In 1840s when the first train ran on the tracks in Cape Cod it was a big deal for the region. Suddenly the time to reach the Cape from Boston would have been cut from 7 hours by boat or two days by stagecoach to a mere 5 hours. The rail reached Hyannis in 1853 and Provincetown 20 years latter. One year later President Grant was among the dignitaries who visited Provincetown by train in an official visit, a sort of inauguration of the rail.
The rail was about 120 miles long coming from Boston and it remained in operation till 1970. It changed ownership many times and in 1968 while struggling to keep afloat was sold to Penn Central and eventually went bankrupt in 1970 and closed its operations. At that time few people still wanted to travel to the Cape by train, most preferring cars or buses.
But the rail history is still alive in its spectacular conversion as a bike track, one of the longest and better maintained tracks I rode on. The Cape Cod Rail Trail is more than 22 miles long and connects Dennis to Wellfleet on a straight and clean paved band that meanders among spectacular locations, private and public beaches, rivers and bays in the quaint landscape of the Cape.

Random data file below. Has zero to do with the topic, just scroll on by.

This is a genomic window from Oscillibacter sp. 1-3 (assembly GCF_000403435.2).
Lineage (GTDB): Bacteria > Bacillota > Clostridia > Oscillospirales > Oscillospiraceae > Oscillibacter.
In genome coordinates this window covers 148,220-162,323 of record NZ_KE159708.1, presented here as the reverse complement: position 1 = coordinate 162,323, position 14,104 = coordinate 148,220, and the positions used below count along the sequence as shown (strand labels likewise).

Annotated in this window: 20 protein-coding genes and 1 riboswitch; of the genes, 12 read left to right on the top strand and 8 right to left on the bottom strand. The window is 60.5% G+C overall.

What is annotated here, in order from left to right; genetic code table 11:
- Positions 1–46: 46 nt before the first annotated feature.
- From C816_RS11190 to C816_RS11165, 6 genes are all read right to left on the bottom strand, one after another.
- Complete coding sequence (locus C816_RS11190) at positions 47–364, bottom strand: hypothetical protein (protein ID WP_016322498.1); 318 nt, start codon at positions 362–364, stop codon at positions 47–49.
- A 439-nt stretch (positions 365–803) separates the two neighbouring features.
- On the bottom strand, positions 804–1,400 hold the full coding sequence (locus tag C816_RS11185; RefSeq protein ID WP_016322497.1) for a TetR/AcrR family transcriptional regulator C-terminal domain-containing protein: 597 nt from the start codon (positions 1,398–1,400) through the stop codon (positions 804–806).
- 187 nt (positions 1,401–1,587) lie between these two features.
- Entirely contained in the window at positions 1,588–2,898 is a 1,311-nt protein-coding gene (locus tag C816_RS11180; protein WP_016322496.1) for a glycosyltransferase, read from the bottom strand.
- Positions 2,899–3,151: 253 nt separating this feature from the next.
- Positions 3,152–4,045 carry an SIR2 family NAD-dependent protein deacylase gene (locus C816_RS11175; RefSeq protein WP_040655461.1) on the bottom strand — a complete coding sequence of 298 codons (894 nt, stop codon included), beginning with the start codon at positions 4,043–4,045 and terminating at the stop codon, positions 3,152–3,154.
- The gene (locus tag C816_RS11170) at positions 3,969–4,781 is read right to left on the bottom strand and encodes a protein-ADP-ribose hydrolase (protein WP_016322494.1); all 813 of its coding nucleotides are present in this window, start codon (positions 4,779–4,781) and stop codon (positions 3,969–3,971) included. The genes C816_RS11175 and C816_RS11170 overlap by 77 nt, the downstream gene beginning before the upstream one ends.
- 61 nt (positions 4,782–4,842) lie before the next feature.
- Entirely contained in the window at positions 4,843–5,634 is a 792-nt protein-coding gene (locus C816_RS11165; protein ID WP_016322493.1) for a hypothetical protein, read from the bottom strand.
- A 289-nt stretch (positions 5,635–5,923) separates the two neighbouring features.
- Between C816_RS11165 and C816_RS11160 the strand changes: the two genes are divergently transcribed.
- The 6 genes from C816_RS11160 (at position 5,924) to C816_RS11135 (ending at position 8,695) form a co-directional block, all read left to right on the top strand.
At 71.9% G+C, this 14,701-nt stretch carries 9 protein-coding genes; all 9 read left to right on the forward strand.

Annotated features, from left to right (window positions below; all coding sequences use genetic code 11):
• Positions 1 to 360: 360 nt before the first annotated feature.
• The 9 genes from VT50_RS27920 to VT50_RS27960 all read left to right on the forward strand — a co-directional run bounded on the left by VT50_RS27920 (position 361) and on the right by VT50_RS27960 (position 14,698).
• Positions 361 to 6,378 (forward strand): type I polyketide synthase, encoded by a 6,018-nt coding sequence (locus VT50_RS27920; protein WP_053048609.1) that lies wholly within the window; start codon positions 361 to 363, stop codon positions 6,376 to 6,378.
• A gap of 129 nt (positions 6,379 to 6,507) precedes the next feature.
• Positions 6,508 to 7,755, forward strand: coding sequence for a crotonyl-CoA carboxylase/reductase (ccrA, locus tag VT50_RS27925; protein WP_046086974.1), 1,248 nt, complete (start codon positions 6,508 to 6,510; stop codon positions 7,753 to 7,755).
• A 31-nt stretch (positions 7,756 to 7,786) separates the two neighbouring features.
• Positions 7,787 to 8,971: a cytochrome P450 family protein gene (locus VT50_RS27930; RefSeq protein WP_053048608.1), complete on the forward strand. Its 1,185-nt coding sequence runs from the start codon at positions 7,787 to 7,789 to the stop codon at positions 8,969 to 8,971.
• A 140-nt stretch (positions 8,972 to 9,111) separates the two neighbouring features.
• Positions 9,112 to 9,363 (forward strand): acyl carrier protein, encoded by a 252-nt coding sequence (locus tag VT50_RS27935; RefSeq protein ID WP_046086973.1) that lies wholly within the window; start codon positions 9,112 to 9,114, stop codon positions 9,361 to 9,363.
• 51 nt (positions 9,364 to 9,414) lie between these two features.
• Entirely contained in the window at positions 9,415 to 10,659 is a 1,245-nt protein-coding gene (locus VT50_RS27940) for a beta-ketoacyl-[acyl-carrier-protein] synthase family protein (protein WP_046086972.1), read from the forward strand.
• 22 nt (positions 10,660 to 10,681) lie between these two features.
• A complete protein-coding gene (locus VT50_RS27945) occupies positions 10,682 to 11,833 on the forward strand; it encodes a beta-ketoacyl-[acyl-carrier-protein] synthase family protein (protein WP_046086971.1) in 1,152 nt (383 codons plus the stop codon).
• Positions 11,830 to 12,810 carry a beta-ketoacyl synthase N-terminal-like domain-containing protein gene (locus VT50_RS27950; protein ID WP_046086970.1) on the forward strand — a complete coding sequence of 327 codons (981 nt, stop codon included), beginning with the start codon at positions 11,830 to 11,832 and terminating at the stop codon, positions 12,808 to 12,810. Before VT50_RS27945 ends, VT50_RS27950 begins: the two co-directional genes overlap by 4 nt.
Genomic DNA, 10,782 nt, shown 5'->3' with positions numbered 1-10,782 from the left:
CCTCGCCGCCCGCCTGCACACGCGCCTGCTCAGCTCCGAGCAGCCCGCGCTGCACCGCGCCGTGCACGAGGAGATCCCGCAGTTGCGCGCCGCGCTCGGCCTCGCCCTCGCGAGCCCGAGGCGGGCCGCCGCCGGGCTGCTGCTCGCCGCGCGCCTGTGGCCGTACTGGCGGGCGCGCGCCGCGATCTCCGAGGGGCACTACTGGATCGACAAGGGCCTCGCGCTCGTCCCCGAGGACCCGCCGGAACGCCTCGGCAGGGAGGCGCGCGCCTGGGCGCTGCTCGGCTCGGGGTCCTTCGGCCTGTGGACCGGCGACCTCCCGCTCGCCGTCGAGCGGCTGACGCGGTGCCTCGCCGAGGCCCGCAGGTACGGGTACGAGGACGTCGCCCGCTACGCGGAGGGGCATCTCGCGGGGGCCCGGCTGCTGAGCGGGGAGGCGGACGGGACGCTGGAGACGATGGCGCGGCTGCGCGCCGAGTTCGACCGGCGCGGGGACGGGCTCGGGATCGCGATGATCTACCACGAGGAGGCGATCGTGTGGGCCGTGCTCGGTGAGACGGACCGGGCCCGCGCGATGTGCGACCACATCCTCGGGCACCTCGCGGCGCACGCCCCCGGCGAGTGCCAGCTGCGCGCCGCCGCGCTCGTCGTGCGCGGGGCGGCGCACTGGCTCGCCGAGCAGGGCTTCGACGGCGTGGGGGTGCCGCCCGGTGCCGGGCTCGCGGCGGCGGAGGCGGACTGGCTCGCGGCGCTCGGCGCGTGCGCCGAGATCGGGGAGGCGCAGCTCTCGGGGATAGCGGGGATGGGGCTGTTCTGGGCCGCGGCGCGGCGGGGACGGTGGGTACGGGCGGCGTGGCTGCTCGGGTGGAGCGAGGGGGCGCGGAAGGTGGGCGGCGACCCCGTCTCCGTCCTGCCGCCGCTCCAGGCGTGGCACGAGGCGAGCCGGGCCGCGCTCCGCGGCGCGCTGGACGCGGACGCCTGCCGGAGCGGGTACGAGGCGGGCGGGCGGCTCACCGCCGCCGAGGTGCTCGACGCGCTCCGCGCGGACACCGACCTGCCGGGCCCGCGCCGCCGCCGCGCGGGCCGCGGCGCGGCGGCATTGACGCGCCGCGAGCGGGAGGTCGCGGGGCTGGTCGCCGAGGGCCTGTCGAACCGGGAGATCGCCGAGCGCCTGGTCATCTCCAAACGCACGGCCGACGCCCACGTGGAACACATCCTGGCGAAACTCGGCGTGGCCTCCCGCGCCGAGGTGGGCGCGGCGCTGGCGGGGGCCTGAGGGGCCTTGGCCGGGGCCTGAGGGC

When we rode it on Saturday the National Multi-Sclerosis Society organized a 50 miles walk during all three days of the weekend for creating awareness and fund raising for research in preventing the disease and people dressed in orange, the color of the organization, were peppering the entire bike trail.
The trail has another branch splitting from the main and going to Harwich and Chatam that we rode a while ago. We also discovered that they are working on opening up a sector right before Dennis where a pedestrian bridge over the highway is already built and operational.
At the end of the trail I could not wait to join the long line in front of the Wellfleet’s PB French Bakery for a cappuccino and a pain-au-chocolat and a much rewarding juice after a long ride. But in spite of the huge line that snakes out of it even if you come off season, the French Bakery, in typical French tradition, is closed Monday and Tuesdays. And of course the cappuccino break was just a pause because now we had to ride the entire rail trail back to Dennis, for a total of almost 50 miles. A really great ride!